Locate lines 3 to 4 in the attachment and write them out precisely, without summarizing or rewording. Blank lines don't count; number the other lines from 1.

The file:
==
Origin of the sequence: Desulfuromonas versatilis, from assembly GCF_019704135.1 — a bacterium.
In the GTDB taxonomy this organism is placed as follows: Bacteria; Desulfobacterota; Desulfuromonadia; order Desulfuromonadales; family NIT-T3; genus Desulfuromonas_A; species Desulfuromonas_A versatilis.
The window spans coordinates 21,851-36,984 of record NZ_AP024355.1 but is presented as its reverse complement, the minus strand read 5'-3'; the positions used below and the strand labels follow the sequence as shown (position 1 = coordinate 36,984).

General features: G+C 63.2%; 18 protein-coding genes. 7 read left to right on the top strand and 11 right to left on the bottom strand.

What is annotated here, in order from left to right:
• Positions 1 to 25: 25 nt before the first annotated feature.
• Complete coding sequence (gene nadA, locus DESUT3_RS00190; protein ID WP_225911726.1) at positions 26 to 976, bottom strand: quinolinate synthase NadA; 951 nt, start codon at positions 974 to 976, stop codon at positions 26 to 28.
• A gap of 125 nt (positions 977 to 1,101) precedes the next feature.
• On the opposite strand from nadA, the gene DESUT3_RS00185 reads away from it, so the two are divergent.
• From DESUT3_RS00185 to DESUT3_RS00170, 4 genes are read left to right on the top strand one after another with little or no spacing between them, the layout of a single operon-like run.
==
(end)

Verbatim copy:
The window spans coordinates 21,851-36,984 of record NZ_AP024355.1 but is presented as its reverse complement, the minus strand read 5'-3'; the positions used below and the strand labels follow the sequence as shown (position 1 = coordinate 36,984).

General features: G+C 63.2%; 18 protein-coding genes. 7 read left to right on the top strand and 11 right to left on the bottom strand.